Toxic Exposure in the Workplace
Created by FindLaw's team of legal writers and editors | Last reviewed June 20, 2016
Every day, workers throughout the U.S. are exposed to hazardous chemicals and toxins at work. This article will discuss ways to identify potentially dangerous toxins at work, and what to do if you discover that toxins are in fact present.
Find Out What Toxins are Present
You have a right to work in a safe and healthy workplace. If hazardous chemicals or toxins are present at your workplace, your employer is required by law to provide you with information about these toxins. Often, the information about these toxins is provided in what are known as "Material Safety Data Sheets" (MSDS). An MSDS is designed to provide both workers and emergency personnel with the proper procedures for handling or working with a particular substance. MSDS's include information such as physical data, toxicity, health effects, first aid, reactivity, storage, disposal, protective equipment, and spill and leak procedures.
Your employer may have MSDS's on specific chemicals as well as MSDS's on products that contact hazardous chemicals. For example, there could be an MSDS on toluene (a chemical) and also on welding rods (a product containing toluene). If your employer does not have MSDS's available for your inspection, there are numerous Web sites that can provide this information for you.
Another way to discover whether toxic substances are present in your workplace is to look for warning labels or warning signs. A hazardous chemical or product will usually have a warning label on the packaging in which it is shipped. Similarly, your employer may post warning signs in areas with poor ventilation or where toxins are present.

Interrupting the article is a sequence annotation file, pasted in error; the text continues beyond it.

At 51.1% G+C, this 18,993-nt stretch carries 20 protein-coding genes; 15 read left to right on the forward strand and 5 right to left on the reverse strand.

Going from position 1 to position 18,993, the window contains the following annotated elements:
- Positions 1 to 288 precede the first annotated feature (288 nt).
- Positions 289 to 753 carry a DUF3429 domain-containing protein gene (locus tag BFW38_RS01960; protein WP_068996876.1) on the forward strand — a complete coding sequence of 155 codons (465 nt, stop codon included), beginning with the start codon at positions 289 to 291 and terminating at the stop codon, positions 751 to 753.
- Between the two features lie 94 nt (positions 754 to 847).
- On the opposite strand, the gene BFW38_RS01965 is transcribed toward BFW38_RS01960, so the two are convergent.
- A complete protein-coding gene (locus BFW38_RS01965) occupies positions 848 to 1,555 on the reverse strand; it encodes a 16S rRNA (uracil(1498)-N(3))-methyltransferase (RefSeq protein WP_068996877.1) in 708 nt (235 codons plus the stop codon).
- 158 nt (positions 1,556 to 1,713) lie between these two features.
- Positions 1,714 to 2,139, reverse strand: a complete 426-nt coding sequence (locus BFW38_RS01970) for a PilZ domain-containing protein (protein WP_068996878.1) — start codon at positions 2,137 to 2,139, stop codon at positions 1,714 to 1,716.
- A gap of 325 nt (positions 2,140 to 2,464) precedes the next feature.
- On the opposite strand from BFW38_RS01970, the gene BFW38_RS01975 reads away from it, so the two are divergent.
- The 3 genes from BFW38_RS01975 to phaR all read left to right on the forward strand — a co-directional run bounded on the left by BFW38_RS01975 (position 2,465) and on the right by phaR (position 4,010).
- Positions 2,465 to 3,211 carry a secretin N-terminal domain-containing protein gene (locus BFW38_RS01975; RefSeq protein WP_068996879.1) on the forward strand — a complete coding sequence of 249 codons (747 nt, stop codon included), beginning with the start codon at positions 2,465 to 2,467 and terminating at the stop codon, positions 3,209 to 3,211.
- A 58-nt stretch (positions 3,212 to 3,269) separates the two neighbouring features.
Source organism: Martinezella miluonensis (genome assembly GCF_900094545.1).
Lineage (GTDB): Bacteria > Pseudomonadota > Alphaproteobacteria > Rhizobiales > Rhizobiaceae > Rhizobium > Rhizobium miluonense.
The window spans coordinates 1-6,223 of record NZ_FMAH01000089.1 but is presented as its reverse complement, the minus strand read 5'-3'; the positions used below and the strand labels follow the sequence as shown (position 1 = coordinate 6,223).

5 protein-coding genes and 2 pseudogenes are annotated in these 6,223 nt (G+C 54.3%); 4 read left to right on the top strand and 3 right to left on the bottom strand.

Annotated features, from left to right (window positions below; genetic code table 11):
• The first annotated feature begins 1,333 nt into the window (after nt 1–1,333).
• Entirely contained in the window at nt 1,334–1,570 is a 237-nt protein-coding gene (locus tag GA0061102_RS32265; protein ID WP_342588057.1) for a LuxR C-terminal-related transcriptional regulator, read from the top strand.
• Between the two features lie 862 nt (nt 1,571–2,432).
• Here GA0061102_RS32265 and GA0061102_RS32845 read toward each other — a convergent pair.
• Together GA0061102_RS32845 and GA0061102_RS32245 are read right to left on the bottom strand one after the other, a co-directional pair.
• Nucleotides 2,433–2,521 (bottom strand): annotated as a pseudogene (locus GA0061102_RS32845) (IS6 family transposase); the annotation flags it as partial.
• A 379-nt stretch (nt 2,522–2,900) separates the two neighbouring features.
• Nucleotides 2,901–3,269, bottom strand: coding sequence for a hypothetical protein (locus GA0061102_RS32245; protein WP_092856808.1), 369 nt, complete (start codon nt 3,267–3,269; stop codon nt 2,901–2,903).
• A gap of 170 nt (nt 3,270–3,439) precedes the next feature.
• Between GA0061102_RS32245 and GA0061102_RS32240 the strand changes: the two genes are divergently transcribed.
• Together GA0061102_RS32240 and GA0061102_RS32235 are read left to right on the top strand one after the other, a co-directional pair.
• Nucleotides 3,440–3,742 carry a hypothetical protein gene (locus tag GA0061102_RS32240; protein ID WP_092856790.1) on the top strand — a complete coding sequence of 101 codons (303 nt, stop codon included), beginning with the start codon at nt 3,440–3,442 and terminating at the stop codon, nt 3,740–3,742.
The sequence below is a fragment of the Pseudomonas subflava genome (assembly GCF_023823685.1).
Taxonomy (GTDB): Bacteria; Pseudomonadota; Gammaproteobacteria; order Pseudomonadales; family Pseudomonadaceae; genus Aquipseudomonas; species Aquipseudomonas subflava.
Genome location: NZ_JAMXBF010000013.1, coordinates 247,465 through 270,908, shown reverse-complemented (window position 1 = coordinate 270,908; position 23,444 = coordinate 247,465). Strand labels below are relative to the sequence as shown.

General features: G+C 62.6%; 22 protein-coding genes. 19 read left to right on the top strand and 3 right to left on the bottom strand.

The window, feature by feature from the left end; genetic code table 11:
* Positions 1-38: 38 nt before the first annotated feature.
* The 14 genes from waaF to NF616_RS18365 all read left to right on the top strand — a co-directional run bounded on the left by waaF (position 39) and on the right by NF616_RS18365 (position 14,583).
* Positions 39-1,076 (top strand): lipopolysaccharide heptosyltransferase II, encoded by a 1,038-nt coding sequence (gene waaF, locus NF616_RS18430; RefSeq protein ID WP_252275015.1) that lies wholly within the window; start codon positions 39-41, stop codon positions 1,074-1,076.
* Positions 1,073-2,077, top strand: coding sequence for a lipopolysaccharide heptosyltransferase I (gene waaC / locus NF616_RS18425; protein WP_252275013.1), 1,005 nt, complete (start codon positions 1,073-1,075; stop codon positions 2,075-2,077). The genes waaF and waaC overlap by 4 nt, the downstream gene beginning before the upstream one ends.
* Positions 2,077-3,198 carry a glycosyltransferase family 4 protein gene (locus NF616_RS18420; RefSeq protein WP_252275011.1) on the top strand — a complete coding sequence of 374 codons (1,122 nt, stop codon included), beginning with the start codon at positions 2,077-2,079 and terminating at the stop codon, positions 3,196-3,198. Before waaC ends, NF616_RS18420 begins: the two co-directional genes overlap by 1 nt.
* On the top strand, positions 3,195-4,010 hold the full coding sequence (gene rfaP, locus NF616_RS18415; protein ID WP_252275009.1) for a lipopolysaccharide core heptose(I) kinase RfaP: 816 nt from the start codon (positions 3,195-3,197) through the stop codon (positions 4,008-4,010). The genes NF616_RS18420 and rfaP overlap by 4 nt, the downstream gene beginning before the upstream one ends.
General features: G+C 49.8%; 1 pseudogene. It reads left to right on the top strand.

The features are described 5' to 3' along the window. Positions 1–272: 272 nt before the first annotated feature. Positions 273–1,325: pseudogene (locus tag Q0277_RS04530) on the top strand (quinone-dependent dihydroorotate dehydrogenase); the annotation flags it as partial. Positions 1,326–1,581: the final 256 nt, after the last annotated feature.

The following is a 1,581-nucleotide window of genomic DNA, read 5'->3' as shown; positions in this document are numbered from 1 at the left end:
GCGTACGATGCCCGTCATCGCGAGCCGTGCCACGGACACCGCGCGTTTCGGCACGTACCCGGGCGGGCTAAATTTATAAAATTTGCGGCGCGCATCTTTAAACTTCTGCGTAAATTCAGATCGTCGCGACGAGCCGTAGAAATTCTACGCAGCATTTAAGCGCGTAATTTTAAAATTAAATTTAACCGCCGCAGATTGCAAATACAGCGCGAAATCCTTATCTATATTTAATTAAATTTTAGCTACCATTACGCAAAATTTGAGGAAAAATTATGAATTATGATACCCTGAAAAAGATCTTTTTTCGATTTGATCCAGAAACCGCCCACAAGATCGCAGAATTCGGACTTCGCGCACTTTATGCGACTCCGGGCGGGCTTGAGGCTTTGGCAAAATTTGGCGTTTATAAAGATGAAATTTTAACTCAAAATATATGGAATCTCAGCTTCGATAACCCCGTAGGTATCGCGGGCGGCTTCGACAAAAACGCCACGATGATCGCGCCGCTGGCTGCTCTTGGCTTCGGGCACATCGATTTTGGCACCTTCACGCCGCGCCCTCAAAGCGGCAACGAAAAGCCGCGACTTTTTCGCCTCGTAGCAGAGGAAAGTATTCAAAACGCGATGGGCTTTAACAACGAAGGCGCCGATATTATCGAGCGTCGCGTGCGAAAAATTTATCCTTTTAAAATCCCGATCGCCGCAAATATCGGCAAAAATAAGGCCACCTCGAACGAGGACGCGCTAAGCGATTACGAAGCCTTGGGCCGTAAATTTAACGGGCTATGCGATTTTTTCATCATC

What to Do if Toxins are Present
There are several things you can do to prevent or reduce your exposure to toxins. The following is only a partial list of possibilities from the Centers for Disease Control and Prevention:
- Substitution. The risk of injury or illness may be reduced by replacement of an existing process, material, or equipment with a similar but less hazardous item.
- Isolation. Hazards are controlled by isolation whenever an appropriate barrier or limiter is placed between the hazard and an individual who may be affected by the hazard. Examples include machine guards, electrical insulation, glove boxes, acoustical containment, and remote controlled equipment.
- Ventilation. The control of a potentially hazardous airborne substance by ventilation can be accomplished by one or two methods: diluting the concentration of the substance by mixing it with uncontaminated air, or capturing and removing the substance at its source or point of generation.
- Administrative Control. Operating practices can be changed to reduce the exposure of individuals to chemical hazards. These practices may take the form of limited access to high hazard areas, preventive maintenance programs to reduce the potential for leakage of hazardous substances, or adjusted work schedules.
- Personal Protective Equipment. Use of a personal ventilator, mask, or protective clothing can reduce exposure to toxins.
What You Can Do
To ensure your safety and the safety of your co-workers, make sure you are aware of potential toxins in your workplace. Ask your employer for MSDS's, look for warning labels, and if you discover toxins, take preventative measures to reduce or eliminate your exposure. If you believe that you have already been exposed to a toxin, you should seek medical attention immediately. You may also want to contact a qualified attorney to discuss your legal rights.
Find an experienced toxic torts attorney near you here.
See also: (from the Accident and Injury Center)
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